Saturday, July 09, 2016

The British Government's Performance as an Occupying Power in Iraq: Failures under international law?

In a previous post we raised the question of why so little effort made by the British to document the number of casualties caused by the invasion and occupation of Iraq? The Chilcot Report provides evidence that the British government had a neglectful and reckless attitude to the issue of civilian casualties. Two bullet points in the executive summary of the report* provide a damming verdict.

*[p29, Executive Summary]

The lack of effort put into monitoring casualties meant that the information required for assessing the performance of the British Government in its role as an occupying power was simply not available. As Chilcot describes, the focus of their efforts was driven by concern to avoid the impression that Coalition Forces were responsible for large numbers of deaths, rather than to find out if this were indeed true.

As an occupying power, Britain had a legal responsibility under the Hague Convention and the Geneva Conventions to restore and ensure, as far as possible, public order and safety, and public health standards. Given the failure to monitora core indicator of public health in a post-invasion context, i.e. violent deaths, it seems hard to imagine that Britain was taking reasonable steps to fulfil its legal obligations.  This dereliction of legal duty should be considered as a possible basis for legal action against the British Government and/or individuals within it..

Update 11/07/2016: Britain's failure to fulfil its obligations to protect the economy of Iraq from pillage have also now been raised. The door for prosecution of Blair and others under the Hague and Geneva conventions now seems very open. 

Friday, July 08, 2016

Will the 2016 NATO Conference Address Rising Afghan Civilian Casualties?

With the post-Chilcot search for accountability in full swing it is easy to forget the other ongoing wars in which the UK has taken a key role in initiating and/or perpetuating. These include Libya, Syria, and Afghanistan.  

The 2016 NATO conference takes place in Warsaw on July 8-9th. Human Rights Watch have written to NATO Heads of States to raise the issue of rising civilian casualties caused by pro-government troops; forces that have been trained and are being supported by NATO. An except from their letter is provided below:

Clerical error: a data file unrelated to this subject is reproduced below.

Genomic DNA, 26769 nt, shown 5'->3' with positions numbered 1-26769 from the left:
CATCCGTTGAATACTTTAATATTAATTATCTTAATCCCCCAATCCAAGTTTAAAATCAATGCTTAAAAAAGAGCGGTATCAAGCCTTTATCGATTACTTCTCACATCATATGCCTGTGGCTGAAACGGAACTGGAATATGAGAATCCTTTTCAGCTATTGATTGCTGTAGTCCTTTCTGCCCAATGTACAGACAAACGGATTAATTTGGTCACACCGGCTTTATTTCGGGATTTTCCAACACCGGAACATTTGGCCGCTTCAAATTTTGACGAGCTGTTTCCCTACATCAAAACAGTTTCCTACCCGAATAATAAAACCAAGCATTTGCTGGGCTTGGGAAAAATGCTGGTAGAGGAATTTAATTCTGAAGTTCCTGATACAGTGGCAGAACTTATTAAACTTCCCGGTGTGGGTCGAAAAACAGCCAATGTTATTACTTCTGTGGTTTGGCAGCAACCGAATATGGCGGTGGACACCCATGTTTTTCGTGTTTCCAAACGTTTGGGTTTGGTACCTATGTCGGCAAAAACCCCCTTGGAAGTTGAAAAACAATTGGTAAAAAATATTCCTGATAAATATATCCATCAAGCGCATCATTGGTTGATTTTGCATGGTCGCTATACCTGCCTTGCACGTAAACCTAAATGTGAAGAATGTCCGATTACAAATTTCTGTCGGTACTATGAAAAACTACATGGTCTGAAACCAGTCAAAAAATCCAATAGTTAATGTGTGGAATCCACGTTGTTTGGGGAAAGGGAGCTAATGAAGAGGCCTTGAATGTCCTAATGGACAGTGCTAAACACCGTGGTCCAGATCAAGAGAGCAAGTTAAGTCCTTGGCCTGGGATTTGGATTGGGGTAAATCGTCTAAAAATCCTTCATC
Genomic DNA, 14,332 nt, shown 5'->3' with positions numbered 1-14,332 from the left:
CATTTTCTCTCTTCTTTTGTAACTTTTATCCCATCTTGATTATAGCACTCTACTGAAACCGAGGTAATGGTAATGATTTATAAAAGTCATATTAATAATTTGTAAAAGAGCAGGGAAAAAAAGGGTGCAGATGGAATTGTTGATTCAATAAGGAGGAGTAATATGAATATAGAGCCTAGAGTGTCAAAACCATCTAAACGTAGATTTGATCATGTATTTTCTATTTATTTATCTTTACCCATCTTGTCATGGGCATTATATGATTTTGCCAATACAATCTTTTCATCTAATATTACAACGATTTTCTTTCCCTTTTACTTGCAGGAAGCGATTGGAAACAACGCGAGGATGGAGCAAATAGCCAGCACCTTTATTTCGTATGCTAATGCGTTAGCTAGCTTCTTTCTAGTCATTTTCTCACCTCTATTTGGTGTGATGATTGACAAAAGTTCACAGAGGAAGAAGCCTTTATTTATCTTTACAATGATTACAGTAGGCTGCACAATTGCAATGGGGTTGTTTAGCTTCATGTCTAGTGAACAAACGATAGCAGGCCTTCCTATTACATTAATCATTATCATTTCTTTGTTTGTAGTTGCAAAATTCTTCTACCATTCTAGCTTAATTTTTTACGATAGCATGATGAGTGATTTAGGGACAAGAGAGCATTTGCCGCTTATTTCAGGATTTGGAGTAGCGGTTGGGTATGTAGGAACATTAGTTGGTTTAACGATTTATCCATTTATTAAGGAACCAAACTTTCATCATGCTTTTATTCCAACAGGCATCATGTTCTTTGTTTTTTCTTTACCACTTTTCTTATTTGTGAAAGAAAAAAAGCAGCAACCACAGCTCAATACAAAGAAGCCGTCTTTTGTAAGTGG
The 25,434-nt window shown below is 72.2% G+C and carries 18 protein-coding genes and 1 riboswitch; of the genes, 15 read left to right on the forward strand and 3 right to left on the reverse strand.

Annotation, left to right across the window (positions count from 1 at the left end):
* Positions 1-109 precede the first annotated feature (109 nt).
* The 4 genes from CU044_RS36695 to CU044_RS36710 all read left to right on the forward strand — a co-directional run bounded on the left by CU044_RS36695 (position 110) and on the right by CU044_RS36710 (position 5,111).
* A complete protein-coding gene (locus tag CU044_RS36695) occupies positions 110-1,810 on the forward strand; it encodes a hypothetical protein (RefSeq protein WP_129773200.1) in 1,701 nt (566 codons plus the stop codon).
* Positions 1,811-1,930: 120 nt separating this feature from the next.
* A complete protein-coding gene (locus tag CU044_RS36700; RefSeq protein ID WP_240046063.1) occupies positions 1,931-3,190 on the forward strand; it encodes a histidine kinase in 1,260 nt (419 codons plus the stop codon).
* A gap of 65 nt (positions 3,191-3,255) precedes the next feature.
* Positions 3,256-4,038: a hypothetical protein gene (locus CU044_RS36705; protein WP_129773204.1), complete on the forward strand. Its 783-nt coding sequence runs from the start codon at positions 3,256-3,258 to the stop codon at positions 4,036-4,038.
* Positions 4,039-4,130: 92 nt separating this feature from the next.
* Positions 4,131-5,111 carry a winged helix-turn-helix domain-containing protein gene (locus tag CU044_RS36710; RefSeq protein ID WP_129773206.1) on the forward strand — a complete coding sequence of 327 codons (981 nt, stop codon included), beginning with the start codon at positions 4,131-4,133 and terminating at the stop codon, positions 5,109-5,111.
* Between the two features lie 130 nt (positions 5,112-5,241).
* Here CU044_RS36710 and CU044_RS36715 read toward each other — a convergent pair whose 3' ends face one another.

"The UN Assistance Mission to Afghanistan (UNAMA) has documented a steady rise in civilian casualties since 2009, with each year setting a new record of civilian loss of life. In the first three months of 2016, one-third of civilian casualties were children.
The Taliban and other insurgent groups have been responsible for the vast majority of attacks that have caused significant civilian casualties in Afghanistan, particularly by carrying out suicide bombings in urban areas and planting IEDs on public roads. However, despite years of support and training by NATO allies, ANSF personnel are also increasingly responsible attacks that have killed civilians. In 2015, UNAMA documented a 28 percent increase over 2014 in civilian casualties caused by government security forces, most from the use of indirect fire weapons (mortars, rockets etc.) during ground engagements in civilian-populated areas. In the first three months of 2016, Afghan government forces were responsible for 369 civilian casualties—a 70 percent increase compared to the same period in 2015...."

Thursday, July 07, 2016

The Chilcot Report has Ignored Evidence on Intelligence Manipulation

While this blog focuses on a neutral assessment of issues around monitoring and recording the casualties war, it is, in the current circumstances, hard not to comment on other aspects of the Chilcot Report

One of the most baffling findings of the committee was that the UK government was not, despite all the evidence to the contrary, involved in deliberate manipulation and miss-representation of intelligence in the run up to war. While there are probably many factors driving the committee's decision, a quick couple of searches of the inquiry web site provides some parts of the answer. OK, lets try Katherine Gun...

And here's the result for Valerie Plame...

However, Hollywood dares to tread where Sir John does not. Harrison Ford and Anthony Hopkins will be shortly be starring in Official Secrets, a film about Katherine Gun, who was a Mandarin translator for GCHQ in Cheltenham. The film describes what happened to her when she blew the whistle on the illegal activities undertaken by the British to try and manipulate the UN Security Council into endorsing the invasion. 

And Fair Game, the story of US manipulation of information on nuclear weapons in the Niger 'yellow cake' scandal was already released in 2011 (starring Sean Penn and Naomi Watts, who played Valerie Plame). While in the later case the protagonists are American, President Bush stated in his state of the union speech in Jan 2003 that "The British government has learned that Saddam Hussein recently sought significant quantities of uranium from Africa." An accusation against Iraq that was proven to be false. 

Why Sir John and his committee have chosen to ignore the clear evidence of British involvement in manipulating intelligence (as well as sexing it up) is something that may only emerge if Blair or others are put on trial. Unfortunately, the Chilcot Report has not delivered closure but raised additional questions over the extent and depth of establishment denial and cover up. Further and more robust action is required.

Accounting for Civilian Casualties in Iraq: Another British Failure